sociology & sustainability

Before I got to UIC, I never gave much regard to sustainability or general manners. My inability to know the difference between following expected social norms and impacting physical surroundings led me to carelessly litter and use resources as if they would never run out or it wasn’t my responsibility to sustain them. If everywhere you go, you notice an omnipresence of waste and wastefulness, it becomes something that is generally accepted until you are questioned or question it. Since I’ve gotten older, I learned to separate cultural standards and environmental necessities; I’ve picked up the habit of recycling and throwing away litter, unplugging unused electronics and appliances, and traveling by train, bike, and usually on foot because I cannot afford a car nor can I afford to increase the size of my own carbon footprint. I am working on new habits such as properly disposing of cigarette butts every time and reducing my meat intake.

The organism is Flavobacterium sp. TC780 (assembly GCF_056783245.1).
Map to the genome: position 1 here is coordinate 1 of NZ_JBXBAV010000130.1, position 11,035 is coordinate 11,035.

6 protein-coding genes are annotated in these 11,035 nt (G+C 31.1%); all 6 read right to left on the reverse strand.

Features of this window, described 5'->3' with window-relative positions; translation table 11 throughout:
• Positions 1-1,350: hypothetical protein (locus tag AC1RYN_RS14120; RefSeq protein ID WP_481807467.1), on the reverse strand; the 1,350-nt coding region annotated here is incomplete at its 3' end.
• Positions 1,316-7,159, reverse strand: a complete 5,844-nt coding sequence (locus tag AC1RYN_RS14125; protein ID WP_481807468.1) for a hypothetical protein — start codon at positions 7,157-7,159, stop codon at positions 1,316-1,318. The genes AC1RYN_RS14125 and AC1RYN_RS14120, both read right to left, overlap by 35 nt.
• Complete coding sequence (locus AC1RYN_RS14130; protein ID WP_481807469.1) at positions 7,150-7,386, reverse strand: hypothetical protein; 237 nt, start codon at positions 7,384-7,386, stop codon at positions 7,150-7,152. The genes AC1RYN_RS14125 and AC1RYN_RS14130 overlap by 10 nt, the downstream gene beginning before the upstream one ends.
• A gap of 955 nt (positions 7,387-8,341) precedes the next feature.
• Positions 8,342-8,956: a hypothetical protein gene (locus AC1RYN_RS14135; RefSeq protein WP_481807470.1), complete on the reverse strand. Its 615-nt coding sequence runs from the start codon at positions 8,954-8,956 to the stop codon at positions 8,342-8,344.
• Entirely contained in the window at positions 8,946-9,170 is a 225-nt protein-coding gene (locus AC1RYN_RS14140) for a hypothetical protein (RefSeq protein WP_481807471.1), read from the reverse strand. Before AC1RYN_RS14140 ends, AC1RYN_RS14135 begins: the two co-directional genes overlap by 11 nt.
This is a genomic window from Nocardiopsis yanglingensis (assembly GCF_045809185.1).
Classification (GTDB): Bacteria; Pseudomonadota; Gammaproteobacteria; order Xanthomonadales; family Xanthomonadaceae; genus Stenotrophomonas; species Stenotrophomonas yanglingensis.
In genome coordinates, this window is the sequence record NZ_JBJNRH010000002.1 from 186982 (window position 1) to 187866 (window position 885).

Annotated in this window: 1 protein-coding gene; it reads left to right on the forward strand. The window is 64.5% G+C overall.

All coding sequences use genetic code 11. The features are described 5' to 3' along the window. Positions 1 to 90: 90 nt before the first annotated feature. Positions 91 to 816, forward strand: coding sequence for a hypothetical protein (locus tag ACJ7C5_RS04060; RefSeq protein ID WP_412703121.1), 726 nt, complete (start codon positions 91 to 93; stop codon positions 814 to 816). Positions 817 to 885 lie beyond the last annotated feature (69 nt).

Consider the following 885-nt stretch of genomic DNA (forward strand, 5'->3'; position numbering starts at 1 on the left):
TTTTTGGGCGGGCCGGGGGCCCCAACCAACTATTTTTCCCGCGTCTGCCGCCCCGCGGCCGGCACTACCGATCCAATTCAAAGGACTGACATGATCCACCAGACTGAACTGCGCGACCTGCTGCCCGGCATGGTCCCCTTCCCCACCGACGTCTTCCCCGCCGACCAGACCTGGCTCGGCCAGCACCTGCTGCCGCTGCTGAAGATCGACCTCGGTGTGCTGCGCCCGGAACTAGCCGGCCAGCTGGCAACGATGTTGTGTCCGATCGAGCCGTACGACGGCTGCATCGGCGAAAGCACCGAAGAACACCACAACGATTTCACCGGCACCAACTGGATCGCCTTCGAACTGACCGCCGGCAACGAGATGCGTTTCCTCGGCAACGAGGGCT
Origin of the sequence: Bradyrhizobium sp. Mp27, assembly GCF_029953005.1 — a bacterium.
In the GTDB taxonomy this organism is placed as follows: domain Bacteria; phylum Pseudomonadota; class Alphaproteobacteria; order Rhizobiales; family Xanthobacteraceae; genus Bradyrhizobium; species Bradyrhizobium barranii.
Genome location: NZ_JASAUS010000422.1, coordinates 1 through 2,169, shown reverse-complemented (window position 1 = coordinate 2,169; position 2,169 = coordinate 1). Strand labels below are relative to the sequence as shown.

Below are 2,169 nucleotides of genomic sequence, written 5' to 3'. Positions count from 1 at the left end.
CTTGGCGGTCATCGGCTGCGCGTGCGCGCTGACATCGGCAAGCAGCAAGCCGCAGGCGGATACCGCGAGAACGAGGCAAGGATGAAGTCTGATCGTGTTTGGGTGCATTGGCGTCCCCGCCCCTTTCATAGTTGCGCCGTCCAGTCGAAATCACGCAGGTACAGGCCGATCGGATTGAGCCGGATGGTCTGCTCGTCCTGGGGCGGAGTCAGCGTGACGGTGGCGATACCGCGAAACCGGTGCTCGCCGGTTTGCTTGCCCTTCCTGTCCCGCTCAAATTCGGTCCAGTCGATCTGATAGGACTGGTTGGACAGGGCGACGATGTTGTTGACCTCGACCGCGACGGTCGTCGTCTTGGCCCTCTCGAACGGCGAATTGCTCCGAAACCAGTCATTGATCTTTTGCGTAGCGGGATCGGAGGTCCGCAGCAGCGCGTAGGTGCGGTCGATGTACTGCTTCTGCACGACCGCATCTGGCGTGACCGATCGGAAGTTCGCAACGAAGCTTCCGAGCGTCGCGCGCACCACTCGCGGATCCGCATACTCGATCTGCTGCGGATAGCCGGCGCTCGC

My passion for sociology and solving social issues is expanding rapidly to the issue of sustainability as well as forging a link between the two. The way I started applying what I learn in sociology to reality I am beginning to do with environmental and climate-based issues. For example, when trying to better understand the social and cultural conditions of different classes, environmental conditions (the citizens’ access to clean water, fresh food, and clean air – which is a scarcity on Chicago’s industrial southeast side) matter and should be considered when evaluating social settings. Now, being on campus walking near buildings that I know have the A/C blasting 24 hours a day makes me wonder if hot days are really as hot as they are or if I am feeling some of those 100 million tons of carbon dioxide that is released annually by air conditioners. The first step towards making a difference is truly thinking about what is going on while everything goes on.

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